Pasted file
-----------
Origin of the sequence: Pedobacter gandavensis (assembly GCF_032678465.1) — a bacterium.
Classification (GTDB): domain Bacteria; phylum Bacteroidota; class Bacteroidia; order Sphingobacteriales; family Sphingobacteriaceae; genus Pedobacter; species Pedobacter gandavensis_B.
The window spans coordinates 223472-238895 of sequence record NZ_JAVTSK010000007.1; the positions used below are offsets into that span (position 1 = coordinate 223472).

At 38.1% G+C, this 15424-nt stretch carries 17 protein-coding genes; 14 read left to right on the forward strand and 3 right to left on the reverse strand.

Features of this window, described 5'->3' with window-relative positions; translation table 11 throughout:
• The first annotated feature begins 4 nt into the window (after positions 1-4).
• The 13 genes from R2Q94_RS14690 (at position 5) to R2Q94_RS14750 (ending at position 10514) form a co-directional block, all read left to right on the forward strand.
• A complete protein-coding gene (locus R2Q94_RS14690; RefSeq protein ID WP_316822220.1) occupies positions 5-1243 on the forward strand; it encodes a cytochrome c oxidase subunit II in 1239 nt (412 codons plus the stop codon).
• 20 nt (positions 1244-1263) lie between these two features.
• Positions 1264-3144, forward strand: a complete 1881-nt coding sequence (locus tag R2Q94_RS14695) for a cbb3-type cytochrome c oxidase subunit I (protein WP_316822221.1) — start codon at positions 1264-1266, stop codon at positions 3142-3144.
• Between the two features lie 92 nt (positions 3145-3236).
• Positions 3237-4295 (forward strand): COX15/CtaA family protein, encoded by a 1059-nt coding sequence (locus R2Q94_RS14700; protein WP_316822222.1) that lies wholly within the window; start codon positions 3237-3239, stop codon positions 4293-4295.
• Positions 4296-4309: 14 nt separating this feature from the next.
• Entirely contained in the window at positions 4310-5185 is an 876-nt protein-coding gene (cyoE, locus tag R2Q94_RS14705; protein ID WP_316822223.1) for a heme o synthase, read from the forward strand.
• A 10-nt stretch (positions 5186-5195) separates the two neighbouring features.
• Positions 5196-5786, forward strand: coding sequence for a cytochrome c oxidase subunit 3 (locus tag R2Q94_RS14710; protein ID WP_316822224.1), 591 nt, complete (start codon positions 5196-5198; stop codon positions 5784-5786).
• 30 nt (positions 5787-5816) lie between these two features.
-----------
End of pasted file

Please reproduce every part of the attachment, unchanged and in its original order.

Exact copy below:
Origin of the sequence: Pedobacter gandavensis (assembly GCF_032678465.1) — a bacterium.
Classification (GTDB): domain Bacteria; phylum Bacteroidota; class Bacteroidia; order Sphingobacteriales; family Sphingobacteriaceae; genus Pedobacter; species Pedobacter gandavensis_B.
The window spans coordinates 223472-238895 of sequence record NZ_JAVTSK010000007.1; the positions used below are offsets into that span (position 1 = coordinate 223472).

At 38.1% G+C, this 15424-nt stretch carries 17 protein-coding genes; 14 read left to right on the forward strand and 3 right to left on the reverse strand.

Features of this window, described 5'->3' with window-relative positions; translation table 11 throughout:
• The first annotated feature begins 4 nt into the window (after positions 1-4).
• The 13 genes from R2Q94_RS14690 (at position 5) to R2Q94_RS14750 (ending at position 10514) form a co-directional block, all read left to right on the forward strand.
• A complete protein-coding gene (locus R2Q94_RS14690; RefSeq protein ID WP_316822220.1) occupies positions 5-1243 on the forward strand; it encodes a cytochrome c oxidase subunit II in 1239 nt (412 codons plus the stop codon).
• 20 nt (positions 1244-1263) lie between these two features.
• Positions 1264-3144, forward strand: a complete 1881-nt coding sequence (locus tag R2Q94_RS14695) for a cbb3-type cytochrome c oxidase subunit I (protein WP_316822221.1) — start codon at positions 1264-1266, stop codon at positions 3142-3144.
• Between the two features lie 92 nt (positions 3145-3236).
• Positions 3237-4295 (forward strand): COX15/CtaA family protein, encoded by a 1059-nt coding sequence (locus R2Q94_RS14700; protein WP_316822222.1) that lies wholly within the window; start codon positions 3237-3239, stop codon positions 4293-4295.
• Positions 4296-4309: 14 nt separating this feature from the next.
• Entirely contained in the window at positions 4310-5185 is an 876-nt protein-coding gene (cyoE, locus tag R2Q94_RS14705; protein ID WP_316822223.1) for a heme o synthase, read from the forward strand.
• A 10-nt stretch (positions 5186-5195) separates the two neighbouring features.
• Positions 5196-5786, forward strand: coding sequence for a cytochrome c oxidase subunit 3 (locus tag R2Q94_RS14710; protein ID WP_316822224.1), 591 nt, complete (start codon positions 5196-5198; stop codon positions 5784-5786).
• 30 nt (positions 5787-5816) lie between these two features.